The "Notice of Anticipated Expedited Relinquishment of Parental Rights" was addressed from attorney Virginia L. Frank, representing Adoption Choices of Colorado, on behalf of Jessica Tompkins, who's due to deliver a child on or about July 16. And the addressee? "Christopher (Last name unknown)."
What the hell?
When asked for details, Frank declines to talk about Tompkins' specific case, citing privacy concerns. However, she agrees to discuss the subject in a general way.
The reason for the publication of such an item, she says, has to do with Colorado's expedited statute pertaining to adoption. If a woman is interested in giving up her child, her attorney would normally contact the father to request that he formally relinquish his parental rights. "In most adoptions, the birth father signs off," she points out. "It's really rare if we have an unknown, or someone we can't find."
It does happen, though, for a variety of reasons.
"Sometimes the mother honestly doesn't know who the father is," Frank maintains, "because they went to a party or perhaps they got intoxicated or were on drugs at the time and really don't know who in the world they slept with. Or maybe they slept with multiple partners, not knowing who they were. It depends on the age of the person and what they're into in terms of lifestyle."
In addition, she continues, "there are times when the mother does know the father, but they're no longer around, and she's unable to find him."
Both of these situations may complicate the adoption process.
"The expedited statute in Colorado allows notice to be given to the father sixty days in advance of the birth," she points out. "That way, if the father were to come out and want to parent, then the birth mother would know that, and the agency would know that, and he would have a chance to exercise his rights."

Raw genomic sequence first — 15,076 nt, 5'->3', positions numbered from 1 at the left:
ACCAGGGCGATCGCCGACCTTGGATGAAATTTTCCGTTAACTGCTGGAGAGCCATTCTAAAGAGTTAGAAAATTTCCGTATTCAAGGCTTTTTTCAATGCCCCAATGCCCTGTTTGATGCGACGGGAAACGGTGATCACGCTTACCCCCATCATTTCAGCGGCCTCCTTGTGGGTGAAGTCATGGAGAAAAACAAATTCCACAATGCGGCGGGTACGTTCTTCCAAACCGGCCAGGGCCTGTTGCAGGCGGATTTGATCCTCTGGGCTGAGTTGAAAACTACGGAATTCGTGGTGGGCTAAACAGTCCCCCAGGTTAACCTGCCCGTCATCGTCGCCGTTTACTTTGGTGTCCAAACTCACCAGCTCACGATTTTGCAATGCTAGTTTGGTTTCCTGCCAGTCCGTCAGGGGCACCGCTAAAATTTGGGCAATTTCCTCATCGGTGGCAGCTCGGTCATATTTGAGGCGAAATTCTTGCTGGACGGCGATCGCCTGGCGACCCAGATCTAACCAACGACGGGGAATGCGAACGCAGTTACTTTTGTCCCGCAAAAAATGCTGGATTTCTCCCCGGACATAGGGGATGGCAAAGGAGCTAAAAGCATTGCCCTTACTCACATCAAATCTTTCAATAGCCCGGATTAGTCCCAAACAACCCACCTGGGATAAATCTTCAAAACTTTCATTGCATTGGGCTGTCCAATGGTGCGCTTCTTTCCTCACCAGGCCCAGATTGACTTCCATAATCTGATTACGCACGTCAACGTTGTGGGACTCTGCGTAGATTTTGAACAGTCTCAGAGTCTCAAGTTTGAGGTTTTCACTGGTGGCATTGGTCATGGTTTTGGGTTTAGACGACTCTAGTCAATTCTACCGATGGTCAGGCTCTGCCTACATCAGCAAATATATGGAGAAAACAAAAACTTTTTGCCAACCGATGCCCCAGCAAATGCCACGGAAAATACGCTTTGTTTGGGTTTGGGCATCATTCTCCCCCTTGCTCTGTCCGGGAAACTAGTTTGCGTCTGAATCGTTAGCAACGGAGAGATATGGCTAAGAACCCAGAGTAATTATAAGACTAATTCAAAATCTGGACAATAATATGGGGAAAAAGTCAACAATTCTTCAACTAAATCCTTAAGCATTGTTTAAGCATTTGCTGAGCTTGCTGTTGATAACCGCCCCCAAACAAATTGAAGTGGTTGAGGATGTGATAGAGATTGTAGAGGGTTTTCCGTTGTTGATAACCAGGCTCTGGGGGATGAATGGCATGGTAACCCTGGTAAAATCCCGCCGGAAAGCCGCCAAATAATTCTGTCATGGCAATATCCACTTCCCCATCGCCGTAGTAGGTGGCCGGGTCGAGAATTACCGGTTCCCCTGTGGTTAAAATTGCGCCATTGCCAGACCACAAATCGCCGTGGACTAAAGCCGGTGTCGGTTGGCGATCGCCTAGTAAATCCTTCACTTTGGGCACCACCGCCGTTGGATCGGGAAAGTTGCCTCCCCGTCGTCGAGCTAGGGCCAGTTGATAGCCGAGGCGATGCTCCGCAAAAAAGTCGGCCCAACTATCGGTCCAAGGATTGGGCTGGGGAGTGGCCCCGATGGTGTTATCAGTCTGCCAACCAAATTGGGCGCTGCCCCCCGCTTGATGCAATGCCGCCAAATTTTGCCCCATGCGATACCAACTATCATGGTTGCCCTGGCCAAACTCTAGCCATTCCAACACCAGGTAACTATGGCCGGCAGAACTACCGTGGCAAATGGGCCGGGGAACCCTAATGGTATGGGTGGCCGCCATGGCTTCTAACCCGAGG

In cases when the father can't be found, the statute requires an agency to publish a notice about the pending adoption for twenty days "in the county of conception," Frank says. (In cases in which the mother doesn't know what county her unborn child was conceived in, she will publish a notice in a statewide newspaper.) "I try to do it as early as possible, so he will have the maximum amount of time before the birth mother actually relinquishes her rights, which is four days after the birth. That's when the paperwork is filed and the court signs an order saying that she's given up her rights."
If the father does nothing before that time, Frank allows, "his rights are terminated at the same time as the birth mother's."
In other words, the father can't come forward two years later and demand his parental rights. But Frank hopes men in situations like that of the one-named Christopher get a chance to consider their options.
"We want them to understand what's going on and to let us know if he wants the baby," she says. "And that's what we want. We want people to take responsibility for their children in this society and support them, and not have them be a burden to taxpayers."
Frank has been practicing law for nineteen years, spending seventeen of those in her current specialty. Over that time, she's handled an estimated 2,500 successful adoptions -- meaning ones that have "gone to completion," she says. Of those, far fewer than 10 percent required her to publish a notice to alert men that they were fathers to be -- but she doesn't complain about the times when that's necessary. "We want to be fair," she says.
In the meantime, Christopher, the clock is ticking. To learn what you've got to do if you want to take responsibility as a father, contact Frank at 303-918-6707. And be sure to give her your last name.